January 9, 2014
Our opinion: The governor resurrects campaign reform in his State of the State address, but will he follow through?
What a politician chooses to say at the end of a speech often reveals what he or she is most passionate about. In Gov. Andrew Cuomo’s State of the State Wednesday, his most direct and powerful words came after he had been speaking for an hour, when he discussed ethics and campaign reform.
Yet it now will be Mr. Cuomo’s actions, not his words, that will show whether he is committed to cleaning up the corrupt systems that permeate New York politics, or whether it just made for a nice rhetorical climax.
If Mr. Cuomo can show the leadership and political skill that he has on some other thorny issues, we just might get a cleaner government.
This is not some throwaway, wouldn’t-it-be-nice issue. At least some of the corruption we’ve seen in the Legislature in recent years — bribery, influence-buying, misuse of public funds, even sexual harassment of female staffers — has roots in the rules that govern New York’s political system. Money is vital to keeping politicians in power. When they are well-protected by rules that favor incumbents and allow them and their political parties to raise and spend obscene amounts of money from wealthy donors looking to influence state spending and policy, we get what New York has: a government in which politicians hold power with a sense of entitlement, arrogance, and obligation only to their well-heeled benefactors.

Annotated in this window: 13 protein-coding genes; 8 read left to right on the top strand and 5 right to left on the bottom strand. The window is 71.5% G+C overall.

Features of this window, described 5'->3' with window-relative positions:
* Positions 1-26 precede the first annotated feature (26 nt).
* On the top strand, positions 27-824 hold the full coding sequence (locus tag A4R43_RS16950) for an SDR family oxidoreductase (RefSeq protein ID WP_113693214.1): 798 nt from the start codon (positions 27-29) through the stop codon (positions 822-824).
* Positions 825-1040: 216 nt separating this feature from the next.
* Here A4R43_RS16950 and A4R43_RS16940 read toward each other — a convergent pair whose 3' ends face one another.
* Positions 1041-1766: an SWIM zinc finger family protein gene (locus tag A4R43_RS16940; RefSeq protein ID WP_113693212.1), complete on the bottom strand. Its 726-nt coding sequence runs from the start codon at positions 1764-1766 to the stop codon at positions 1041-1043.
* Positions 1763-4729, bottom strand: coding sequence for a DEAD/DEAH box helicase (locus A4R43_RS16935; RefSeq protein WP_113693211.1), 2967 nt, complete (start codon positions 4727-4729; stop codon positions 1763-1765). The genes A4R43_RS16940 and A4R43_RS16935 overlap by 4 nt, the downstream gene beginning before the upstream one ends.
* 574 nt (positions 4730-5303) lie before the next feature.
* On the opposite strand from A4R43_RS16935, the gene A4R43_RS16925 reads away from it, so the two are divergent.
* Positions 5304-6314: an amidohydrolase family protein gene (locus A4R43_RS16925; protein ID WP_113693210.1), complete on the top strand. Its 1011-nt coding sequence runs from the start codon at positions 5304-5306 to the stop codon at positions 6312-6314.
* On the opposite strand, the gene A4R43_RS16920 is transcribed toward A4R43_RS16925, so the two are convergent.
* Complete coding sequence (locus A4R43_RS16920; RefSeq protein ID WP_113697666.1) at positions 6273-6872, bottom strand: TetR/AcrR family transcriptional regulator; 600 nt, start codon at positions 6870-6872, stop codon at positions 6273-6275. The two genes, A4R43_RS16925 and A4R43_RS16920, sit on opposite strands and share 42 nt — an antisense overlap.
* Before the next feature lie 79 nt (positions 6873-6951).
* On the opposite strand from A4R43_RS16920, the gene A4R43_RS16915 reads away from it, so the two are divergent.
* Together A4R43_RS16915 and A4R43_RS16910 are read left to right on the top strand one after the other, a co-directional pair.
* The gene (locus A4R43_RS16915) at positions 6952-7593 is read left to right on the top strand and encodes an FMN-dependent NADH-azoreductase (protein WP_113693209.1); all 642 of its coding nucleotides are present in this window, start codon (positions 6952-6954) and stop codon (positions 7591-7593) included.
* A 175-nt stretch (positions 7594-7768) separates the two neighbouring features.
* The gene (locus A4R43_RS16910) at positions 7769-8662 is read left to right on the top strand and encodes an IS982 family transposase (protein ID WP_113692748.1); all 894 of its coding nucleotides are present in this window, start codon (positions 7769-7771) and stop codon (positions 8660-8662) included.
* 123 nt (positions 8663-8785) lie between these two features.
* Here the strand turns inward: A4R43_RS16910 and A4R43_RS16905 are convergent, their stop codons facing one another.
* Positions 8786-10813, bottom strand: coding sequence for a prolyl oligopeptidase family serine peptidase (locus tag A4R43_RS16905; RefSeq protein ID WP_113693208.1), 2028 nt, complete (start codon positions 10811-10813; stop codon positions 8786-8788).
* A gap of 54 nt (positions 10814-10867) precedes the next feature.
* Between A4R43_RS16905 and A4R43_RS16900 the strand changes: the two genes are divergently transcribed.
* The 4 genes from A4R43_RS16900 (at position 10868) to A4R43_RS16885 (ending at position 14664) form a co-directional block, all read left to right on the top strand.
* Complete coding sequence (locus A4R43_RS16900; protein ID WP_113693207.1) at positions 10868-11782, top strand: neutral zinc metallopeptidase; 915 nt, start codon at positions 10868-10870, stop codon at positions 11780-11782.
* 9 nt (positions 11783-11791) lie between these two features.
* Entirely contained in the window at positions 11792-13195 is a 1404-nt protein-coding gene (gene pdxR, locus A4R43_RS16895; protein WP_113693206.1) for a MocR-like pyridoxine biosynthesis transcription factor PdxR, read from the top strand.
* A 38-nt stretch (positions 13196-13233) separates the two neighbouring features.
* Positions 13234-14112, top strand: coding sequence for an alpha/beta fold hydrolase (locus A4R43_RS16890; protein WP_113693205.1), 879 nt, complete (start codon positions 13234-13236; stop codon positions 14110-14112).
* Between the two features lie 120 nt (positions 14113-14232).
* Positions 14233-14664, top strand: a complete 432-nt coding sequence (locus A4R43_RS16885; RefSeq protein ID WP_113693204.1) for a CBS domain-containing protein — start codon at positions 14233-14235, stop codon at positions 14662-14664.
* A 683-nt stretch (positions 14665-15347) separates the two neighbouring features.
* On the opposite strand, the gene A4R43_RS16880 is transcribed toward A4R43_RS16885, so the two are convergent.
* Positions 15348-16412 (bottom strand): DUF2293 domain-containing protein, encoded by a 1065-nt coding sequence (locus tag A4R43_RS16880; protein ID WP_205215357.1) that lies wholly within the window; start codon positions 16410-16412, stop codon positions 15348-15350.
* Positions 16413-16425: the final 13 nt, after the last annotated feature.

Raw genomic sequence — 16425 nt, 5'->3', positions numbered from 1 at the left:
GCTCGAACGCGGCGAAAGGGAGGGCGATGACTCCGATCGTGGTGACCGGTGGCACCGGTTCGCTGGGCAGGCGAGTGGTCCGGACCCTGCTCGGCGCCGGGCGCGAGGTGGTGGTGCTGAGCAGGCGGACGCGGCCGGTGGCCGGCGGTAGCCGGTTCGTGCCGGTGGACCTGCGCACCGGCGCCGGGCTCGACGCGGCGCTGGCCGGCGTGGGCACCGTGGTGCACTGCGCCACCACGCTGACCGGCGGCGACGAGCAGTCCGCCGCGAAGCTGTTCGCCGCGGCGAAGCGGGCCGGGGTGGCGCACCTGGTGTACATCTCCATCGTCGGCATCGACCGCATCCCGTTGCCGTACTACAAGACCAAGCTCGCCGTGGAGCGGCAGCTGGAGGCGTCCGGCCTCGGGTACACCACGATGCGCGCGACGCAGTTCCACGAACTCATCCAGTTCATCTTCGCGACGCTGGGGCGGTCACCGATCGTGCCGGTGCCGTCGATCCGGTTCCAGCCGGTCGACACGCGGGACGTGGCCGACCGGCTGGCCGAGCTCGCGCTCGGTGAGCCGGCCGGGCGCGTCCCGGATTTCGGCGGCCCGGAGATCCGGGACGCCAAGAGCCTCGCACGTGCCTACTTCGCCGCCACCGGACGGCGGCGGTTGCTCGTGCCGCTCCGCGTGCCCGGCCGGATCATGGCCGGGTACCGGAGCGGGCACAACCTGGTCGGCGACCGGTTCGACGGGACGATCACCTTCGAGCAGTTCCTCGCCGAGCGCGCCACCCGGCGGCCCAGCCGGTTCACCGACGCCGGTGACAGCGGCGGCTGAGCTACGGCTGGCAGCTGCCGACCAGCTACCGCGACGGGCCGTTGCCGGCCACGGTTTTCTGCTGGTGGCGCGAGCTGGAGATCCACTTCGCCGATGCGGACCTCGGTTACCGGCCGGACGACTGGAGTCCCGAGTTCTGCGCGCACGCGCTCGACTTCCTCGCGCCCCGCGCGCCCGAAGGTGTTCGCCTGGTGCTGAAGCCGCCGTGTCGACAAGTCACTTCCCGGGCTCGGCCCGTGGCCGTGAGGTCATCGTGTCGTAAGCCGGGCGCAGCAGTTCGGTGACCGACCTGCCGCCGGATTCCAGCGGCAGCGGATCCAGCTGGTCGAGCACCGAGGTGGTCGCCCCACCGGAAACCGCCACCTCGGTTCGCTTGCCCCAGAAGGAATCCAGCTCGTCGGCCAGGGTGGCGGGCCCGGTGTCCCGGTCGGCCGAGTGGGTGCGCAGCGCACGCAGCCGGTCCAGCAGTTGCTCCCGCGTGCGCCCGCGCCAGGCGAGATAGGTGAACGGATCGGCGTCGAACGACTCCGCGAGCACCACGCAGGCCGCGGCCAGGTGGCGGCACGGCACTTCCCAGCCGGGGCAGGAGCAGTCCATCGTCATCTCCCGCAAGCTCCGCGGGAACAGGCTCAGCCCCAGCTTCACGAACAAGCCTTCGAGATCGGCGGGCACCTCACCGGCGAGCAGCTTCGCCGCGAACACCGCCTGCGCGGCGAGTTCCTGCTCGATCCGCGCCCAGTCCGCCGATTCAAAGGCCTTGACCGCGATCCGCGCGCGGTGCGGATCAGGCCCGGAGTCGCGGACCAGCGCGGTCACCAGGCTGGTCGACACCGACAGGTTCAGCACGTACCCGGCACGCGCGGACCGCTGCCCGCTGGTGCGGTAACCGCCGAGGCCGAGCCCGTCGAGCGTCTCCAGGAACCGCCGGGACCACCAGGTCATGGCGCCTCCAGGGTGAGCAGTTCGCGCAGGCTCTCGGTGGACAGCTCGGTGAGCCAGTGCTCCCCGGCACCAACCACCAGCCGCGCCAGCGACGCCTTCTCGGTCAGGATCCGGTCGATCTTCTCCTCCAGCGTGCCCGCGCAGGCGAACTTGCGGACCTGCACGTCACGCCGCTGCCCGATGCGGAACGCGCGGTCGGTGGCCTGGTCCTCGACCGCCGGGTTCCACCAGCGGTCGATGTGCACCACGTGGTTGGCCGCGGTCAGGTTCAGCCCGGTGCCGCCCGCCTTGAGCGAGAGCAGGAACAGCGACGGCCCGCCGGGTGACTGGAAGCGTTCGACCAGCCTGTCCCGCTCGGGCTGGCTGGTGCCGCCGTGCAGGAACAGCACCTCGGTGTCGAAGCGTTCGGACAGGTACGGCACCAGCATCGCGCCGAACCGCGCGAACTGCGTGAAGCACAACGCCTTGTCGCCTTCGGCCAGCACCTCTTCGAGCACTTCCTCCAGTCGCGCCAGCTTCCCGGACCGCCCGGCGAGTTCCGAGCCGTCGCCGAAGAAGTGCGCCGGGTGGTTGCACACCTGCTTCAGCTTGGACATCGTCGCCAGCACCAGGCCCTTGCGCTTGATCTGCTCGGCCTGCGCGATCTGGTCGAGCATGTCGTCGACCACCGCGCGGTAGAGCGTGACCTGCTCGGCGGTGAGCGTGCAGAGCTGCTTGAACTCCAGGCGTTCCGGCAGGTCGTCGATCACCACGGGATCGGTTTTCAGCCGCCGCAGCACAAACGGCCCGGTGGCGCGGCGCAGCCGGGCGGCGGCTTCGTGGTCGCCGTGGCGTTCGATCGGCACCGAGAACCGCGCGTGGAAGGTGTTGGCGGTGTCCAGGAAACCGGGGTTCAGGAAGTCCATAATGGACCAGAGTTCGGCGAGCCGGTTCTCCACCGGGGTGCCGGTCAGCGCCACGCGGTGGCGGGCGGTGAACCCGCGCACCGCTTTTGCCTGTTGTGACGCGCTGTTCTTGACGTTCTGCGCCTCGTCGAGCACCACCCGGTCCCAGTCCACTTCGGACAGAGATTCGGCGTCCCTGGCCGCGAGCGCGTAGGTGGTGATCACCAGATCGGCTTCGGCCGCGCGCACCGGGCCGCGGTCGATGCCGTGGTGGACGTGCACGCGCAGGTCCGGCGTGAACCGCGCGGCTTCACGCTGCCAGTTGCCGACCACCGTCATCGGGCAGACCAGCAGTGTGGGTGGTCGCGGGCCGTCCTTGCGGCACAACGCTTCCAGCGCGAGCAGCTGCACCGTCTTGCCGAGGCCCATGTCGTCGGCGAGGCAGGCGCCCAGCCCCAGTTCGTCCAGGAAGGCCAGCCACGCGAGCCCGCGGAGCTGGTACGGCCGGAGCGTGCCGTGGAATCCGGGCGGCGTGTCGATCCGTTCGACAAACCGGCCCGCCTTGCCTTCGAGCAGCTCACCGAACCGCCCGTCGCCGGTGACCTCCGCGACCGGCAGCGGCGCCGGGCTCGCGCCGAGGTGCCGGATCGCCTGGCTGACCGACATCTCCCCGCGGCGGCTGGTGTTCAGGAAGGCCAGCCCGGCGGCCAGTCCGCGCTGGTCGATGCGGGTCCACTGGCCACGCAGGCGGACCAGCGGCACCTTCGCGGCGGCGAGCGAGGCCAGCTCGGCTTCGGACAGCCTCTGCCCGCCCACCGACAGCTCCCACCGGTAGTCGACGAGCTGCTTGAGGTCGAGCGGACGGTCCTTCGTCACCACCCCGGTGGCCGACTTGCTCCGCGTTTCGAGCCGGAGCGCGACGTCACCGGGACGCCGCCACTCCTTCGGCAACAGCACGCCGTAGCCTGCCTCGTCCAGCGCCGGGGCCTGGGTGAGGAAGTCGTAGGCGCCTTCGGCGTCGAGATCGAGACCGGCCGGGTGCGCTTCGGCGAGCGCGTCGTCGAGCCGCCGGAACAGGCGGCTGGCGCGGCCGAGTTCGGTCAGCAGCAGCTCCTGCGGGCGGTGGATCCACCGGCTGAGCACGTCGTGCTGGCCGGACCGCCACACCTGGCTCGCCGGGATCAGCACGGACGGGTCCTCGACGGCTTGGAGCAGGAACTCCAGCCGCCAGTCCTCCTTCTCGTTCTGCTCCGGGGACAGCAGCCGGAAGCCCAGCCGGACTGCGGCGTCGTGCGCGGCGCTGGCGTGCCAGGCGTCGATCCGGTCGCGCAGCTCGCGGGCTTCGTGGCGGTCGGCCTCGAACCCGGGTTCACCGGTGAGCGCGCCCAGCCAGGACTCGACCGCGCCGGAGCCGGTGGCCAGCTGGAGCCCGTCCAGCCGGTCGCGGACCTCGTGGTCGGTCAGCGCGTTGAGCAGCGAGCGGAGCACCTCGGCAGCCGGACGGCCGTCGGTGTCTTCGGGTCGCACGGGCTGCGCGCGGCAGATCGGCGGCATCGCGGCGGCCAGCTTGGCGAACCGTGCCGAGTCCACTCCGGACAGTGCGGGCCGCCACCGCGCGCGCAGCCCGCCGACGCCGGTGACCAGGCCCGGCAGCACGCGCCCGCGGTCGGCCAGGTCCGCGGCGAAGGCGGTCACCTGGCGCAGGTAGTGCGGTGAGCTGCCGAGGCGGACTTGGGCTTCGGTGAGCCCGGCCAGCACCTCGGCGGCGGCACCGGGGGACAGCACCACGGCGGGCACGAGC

Add to that the toothless watchdog that is the state Board of Elections, and it’s no wonder some politicians think they’re above the law, or see the risks as worth the fruits of corruption.
There were some rays of hope last year when the Senate Independent Democratic Conference, which shares power in that chamber, produced a fairly comprehensive proposal. There was serious talk at last of lowering contribution limits, overhauling the Board of Elections, and closing loopholes like the one that lets wealthy people virtually clone themselves into limited liability corporations, each a separate “person” who can make political contributions. Momentum seemed to be growing, too, for a system similar to New York City’s of public financing campaigns, under which small donations would gain greater importance in elections, forcing politicians to pay more attention to average voters.
Then the Senate Republicans dug in against public financing, while Mr. Cuomo and Assembly Democrats came out with much less inspiring proposals. So reform fizzled.
Mr. Cuomo has shown that he can push contentious measures through the Legislature — like gun control and marriage equality. This year he needs to summon the cooperation he spoke of yesterday and bring to bear on lawmakers a sense of shared responsibility — for both the credit when government does right and the blame when it does wrong.
If, on the other hand, he handles it the way he did last year, New Yorkers should resign themselves to more of the same, and hear those inspiring words at the speech’s end as just that.